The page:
Archive for September 23rd, 2007

U.S. President Bush’s military build-up and the conflict in Iraq have meant soaring profits for defence contractors and big paycheques for CEOs. But should we be concerned?

By Michael Brush


While policymakers in Washington wrangle over how much progress the U.S. has made in Iraq, one thing is clear: The war on terror is making some people rich.


Bush’s military build-up has caused defence-contractor revenue to double, triple and even more during the past five years, and their executives have reaped huge bonuses and stock windfalls as the companies’ share prices have jumped.


Take a look:

-CEOs at top defence contractors have reaped annual pay gains of 200% to 688% in the years since the Sept. 11, 2001, terror attacks.

-The chief executives at the seven defence contractors whose bosses made the most pocketed nearly a half-billion dollars from 2002 through last year.

-The CEOs made an average of US$12.4 million a year, easily more than the average corporate chief. Since the start of the war, CEOs at defence contractors such General Dynamics, Halliburton and Oshkosh Truck have made, on average, more in four days than what a top general makes in a whole year, or US$187,390.

Defence contractor CEOs are enjoying these big rewards partly because much of the war effort is being outsourced by an administration that believes private companies do things better than the public sector, say researchers at the U.S. Institute for Policy Studies and United for a Fair Economy.

“In the most privatized war in history, lucrative opportunities abound for chief executives of defence contractors,” says Sarah Anderson of the Institute for Policy Studies.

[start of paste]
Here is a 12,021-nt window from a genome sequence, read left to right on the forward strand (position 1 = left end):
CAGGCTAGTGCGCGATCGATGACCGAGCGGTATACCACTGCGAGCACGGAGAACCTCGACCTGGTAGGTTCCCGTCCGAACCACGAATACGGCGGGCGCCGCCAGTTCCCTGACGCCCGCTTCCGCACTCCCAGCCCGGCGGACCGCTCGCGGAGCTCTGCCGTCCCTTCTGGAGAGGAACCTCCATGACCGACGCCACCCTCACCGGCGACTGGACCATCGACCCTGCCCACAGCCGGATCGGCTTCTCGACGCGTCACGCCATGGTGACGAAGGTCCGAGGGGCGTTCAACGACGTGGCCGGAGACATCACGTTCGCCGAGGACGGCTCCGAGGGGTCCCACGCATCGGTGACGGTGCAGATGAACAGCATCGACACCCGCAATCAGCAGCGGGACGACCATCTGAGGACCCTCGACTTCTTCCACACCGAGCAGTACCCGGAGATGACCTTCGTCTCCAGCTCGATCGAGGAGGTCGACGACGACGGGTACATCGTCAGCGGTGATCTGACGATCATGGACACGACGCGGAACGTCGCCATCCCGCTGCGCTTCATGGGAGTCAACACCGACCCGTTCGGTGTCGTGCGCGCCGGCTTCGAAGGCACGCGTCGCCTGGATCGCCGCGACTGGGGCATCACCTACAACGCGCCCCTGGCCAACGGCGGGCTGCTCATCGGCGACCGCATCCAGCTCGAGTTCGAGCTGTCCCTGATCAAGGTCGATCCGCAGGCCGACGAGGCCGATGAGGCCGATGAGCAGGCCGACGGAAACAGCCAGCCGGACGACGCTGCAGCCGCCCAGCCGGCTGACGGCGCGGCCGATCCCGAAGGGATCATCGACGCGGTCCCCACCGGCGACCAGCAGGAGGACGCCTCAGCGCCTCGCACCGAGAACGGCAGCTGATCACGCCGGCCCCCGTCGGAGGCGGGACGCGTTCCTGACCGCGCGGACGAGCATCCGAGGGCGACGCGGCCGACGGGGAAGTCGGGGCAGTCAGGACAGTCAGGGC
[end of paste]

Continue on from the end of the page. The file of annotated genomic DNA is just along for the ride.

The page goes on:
US$19.5 million a year
General Dynamics CEO Nicholas Chabraja tops the list of defence-contractor chiefs who have made the most money during the 2002-2006 defence build-up. Between 2002 and 2006, he pocketed US$97.9 million, or an average of US$19.6 million a year.

Sales at General Dynamics increased 76% from 2002 to 2006, with significant help from U.S. Department of Defense spending. Overall sales increased to US$24.1 billion from US$13.6 billion, and at least a third of that increase came from higher Department of Defense spending.

Those contract awards helped General Dynamics stock more than double to US$80 a share from US$39 at the start of 2002. In the same time frame, the S&P 500 Index has advanced 28%. The big stock advance allowed Chabraja to collect US$21.5 million by cashing out stock options last year. General Dynamics, which supplies technology that goes into combat systems used by several branches of the military, was the fourth-largest U.S. Defense Department contractor last year.

David Lesar at Halliburton made US$79.8 million, or nearly US$16 million a year, from 2002-2006. During this time, Defense Department revenue at his company grew from just 4% in 2001 to 40% in 2004. That year, the company got nearly US$8 billion in defence contracts out of total revenue of US$19.9 billion.

Virtually all of that money was for logistical support, engineering and construction services provided by Halliburton’s Kellogg, Brown and Root division, which was spun out earlier this year to trade as KBR Inc. Those contracts helped drive Halliburton stock from US$5 at the start of 2002 to more than US$40 last year. The gains allowed Lesar to reap US$13.6 million just by cashing in options last year, and US$14.7 million the year before.

Lockheed Martin Chief Executives Vance Coffman and Robert Stevens together earned US$64.8 million from 2002 to 2006. Stevens has also realized more than US$19 million so far this year by cashing in options. He replaced Coffman as CEO in August 2004.

Lockheed Martin’s U.S. Defense Department-related revenue increased from US$17 billion in 2002 to US$26.6 billion in 2006, a 57% increase. The stock has more than doubled to US$100 from US$47 at the start of 2002. Lockheed Martin was the top U.S. Defense Department contractor last year.

For the rest of the highest-paid defence contractors, see the chart below summing up the pay of those who earned the most. To calculate pay levels, I examined company documents and the U.S. Institute for Policy Studies CEO pay database. Pay includes salary, bonus, value realized on exercising and vesting stock options, nonequity incentive plan compensation, long-term incentive stock and “other” pay. Companies had to get more than 40% of their revenue from the Defense Department in one of the past three years to make the list.

See the list at Sympatico/MSN Canada